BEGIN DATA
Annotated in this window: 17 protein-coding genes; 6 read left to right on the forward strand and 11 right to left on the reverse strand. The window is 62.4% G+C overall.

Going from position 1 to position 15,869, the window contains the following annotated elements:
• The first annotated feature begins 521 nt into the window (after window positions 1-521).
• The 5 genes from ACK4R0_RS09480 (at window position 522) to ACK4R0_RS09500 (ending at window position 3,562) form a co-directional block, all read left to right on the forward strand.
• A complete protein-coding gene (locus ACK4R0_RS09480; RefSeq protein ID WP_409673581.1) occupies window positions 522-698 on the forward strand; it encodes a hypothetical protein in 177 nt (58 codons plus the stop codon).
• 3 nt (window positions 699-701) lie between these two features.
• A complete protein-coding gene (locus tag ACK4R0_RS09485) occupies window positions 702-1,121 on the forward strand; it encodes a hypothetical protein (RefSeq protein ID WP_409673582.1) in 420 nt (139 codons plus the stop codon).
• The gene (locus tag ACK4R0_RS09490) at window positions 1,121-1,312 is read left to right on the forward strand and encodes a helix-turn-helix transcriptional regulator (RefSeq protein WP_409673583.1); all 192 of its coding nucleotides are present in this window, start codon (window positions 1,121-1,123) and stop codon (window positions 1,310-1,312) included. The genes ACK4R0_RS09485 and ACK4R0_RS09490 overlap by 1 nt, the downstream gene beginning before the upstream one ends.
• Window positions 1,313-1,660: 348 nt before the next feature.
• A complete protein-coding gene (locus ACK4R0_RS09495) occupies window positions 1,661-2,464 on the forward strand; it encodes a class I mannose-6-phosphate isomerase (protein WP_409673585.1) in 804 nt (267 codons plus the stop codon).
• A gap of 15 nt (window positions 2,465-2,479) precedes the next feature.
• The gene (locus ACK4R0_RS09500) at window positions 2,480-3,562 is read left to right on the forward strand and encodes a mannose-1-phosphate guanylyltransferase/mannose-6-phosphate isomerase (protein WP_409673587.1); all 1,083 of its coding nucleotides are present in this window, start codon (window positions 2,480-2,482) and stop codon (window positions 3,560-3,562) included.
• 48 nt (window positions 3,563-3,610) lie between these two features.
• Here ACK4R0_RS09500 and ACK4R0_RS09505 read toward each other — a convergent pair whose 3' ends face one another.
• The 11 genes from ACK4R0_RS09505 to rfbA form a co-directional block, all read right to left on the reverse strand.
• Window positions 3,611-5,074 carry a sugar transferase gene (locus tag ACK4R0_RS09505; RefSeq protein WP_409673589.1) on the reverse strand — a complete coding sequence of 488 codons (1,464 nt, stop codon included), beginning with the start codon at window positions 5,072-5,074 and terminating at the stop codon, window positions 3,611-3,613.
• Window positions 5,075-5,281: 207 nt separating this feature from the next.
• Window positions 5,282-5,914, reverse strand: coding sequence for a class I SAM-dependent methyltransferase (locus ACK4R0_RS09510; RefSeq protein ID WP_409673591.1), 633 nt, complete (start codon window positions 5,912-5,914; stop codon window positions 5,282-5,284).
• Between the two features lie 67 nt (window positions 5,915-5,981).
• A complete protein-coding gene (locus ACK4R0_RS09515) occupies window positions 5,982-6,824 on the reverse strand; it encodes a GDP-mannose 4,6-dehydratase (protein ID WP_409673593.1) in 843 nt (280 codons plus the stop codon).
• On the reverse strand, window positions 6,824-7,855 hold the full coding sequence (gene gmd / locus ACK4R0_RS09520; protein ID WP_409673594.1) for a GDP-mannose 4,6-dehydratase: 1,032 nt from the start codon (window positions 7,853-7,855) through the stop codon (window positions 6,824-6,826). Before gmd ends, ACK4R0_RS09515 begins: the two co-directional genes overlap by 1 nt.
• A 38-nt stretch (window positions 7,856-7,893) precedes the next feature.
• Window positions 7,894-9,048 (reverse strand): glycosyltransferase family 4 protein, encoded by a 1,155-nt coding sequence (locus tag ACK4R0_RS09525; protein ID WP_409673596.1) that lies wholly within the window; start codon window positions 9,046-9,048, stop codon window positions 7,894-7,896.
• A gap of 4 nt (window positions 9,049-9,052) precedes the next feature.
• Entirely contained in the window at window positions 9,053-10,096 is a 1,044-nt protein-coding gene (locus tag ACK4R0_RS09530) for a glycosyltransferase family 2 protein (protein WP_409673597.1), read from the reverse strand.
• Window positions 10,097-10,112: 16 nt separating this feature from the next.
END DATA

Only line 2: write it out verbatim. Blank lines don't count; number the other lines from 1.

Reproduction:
Going from position 1 to position 15,869, the window contains the following annotated elements: